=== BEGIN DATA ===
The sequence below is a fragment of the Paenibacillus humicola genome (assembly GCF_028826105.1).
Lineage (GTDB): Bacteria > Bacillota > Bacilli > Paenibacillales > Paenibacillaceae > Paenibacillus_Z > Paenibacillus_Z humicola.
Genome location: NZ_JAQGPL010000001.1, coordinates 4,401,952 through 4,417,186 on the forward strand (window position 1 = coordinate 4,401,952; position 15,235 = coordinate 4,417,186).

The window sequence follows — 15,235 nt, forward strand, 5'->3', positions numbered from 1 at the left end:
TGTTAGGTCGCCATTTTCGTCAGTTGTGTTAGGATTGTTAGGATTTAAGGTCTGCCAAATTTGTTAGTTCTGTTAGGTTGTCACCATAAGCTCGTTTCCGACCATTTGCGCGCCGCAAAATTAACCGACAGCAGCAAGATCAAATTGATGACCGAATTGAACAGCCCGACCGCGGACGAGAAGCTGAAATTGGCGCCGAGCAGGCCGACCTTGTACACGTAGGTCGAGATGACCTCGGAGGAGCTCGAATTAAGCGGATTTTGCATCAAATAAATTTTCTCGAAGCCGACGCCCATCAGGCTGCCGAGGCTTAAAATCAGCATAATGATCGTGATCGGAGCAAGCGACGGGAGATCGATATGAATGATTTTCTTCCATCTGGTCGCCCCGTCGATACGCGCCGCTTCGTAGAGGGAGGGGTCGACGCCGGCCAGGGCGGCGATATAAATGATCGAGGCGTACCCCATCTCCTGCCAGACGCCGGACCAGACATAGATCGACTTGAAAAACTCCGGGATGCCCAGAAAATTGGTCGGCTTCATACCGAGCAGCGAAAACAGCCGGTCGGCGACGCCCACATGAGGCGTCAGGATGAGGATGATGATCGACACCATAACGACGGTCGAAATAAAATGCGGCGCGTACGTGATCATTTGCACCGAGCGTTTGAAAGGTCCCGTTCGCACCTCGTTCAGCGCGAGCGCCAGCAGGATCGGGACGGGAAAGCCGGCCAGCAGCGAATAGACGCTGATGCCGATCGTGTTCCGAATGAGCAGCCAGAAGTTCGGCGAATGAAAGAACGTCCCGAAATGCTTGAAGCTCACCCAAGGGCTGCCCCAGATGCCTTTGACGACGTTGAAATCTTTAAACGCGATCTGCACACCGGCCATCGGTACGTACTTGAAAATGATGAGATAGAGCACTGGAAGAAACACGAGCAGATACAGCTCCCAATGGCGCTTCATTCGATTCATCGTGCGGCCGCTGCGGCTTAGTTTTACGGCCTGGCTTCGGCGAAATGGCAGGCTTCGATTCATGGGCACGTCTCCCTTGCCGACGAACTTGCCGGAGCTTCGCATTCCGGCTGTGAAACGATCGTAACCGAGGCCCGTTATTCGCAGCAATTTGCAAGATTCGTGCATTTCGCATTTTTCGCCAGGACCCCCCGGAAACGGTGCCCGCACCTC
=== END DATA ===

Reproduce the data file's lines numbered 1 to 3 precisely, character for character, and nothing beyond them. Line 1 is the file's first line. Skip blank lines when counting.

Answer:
The sequence below is a fragment of the Paenibacillus humicola genome (assembly GCF_028826105.1).
Lineage (GTDB): Bacteria > Bacillota > Bacilli > Paenibacillales > Paenibacillaceae > Paenibacillus_Z > Paenibacillus_Z humicola.
Genome location: NZ_JAQGPL010000001.1, coordinates 4,401,952 through 4,417,186 on the forward strand (window position 1 = coordinate 4,401,952; position 15,235 = coordinate 4,417,186).